Tuesday, April 21, 2009

The impact of marine tourism to local communities and coral reef environment

A crew of MV Kasuari Pasifik IV was throwing wastes into the sea
The rapid development of marine tourism brings positive and negative impacts to local communities as well as coral reef environment. The need to generate revenues and create jobs from the available natural resources has influenced maritime countries in the Pacific to develop marine tourism. This lucrative business slowly changes the economic pattern of the local communities from subsistence farming and fishing to service economy. The shifts to the service economy bring a lot of changes to the lifestyle, culture and customs of the local people.
The pace of living which was relatively slow in traditional fishing villages has now turned into a faster one. The introduction of modern airstrip, luxurious hotels and motorized vehicles will directly change the lifestyle of the traditional villagers who might previously not know all these modern lifestyles. They will have to adapt to these changes.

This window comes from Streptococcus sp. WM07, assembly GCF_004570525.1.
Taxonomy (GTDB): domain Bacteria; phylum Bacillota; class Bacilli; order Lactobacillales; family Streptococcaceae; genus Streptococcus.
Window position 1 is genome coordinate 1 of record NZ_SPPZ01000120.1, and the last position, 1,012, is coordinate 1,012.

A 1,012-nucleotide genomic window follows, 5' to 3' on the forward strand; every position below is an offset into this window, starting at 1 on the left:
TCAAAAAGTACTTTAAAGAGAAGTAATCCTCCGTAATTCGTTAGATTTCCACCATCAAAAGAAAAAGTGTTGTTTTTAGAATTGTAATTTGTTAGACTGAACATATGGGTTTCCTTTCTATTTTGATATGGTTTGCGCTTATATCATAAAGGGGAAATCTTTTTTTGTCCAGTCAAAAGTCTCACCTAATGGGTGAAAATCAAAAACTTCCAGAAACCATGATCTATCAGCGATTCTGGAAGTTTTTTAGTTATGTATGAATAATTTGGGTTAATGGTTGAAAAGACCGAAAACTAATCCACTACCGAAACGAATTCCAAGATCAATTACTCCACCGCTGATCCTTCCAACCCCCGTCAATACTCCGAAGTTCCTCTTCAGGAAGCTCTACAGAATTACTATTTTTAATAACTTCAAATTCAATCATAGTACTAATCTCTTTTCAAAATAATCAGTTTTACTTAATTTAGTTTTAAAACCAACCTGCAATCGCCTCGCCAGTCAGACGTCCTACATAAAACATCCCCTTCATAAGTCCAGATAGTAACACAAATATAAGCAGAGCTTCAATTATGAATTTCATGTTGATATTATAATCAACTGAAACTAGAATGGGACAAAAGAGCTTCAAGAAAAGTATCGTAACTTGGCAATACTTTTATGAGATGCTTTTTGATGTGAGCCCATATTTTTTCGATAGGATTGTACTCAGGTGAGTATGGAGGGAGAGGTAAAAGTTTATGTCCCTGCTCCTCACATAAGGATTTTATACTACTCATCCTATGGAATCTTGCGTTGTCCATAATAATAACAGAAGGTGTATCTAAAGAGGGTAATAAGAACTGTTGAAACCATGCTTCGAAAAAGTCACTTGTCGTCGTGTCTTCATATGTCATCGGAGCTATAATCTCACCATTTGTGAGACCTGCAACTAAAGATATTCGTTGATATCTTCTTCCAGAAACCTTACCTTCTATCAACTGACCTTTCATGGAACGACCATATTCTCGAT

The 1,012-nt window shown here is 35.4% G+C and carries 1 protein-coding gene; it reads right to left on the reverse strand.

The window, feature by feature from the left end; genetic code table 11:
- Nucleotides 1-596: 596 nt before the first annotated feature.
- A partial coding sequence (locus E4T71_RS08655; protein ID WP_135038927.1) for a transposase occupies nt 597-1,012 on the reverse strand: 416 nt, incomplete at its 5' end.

Also the fish that they catch from nearby coral will not only become their food but commodities that people in tourism industry need. Traditional fishermen might be tempted to apply irresponsible fishing techniques in order to catch as many fish as possible to meet the demand of the market. They will also have in their mind the need to live a modern life having motorcycles, speedboats, refrigerators, TV and mobile phones. Coral reef as their only natural resources will have to bear additional burdens both from scuba diving industry and irresponsible fishing as well as coastal reclamation.
The presence of marine tourism also changes economic livelihood of the surrounding environment. Wastes produced by the activities of tourists and people who work in hotels, diving centers and boats have to be properly treated so that they will not pollute the environment particularly the coral reef. In addition, the development of airstrip, jetties, hotels, and resorts a long the coastal region will consume construction materials such as stony corals, sand and wood which are available in the region. It is therefore important to inform the hotel owners not to destroy corals in the shallow waters for the purpose of the construction. If properly managed and informed, the negative impact of marine tourism can be minimized. by Charles Roring in Manokwari of West Papua - Indonesia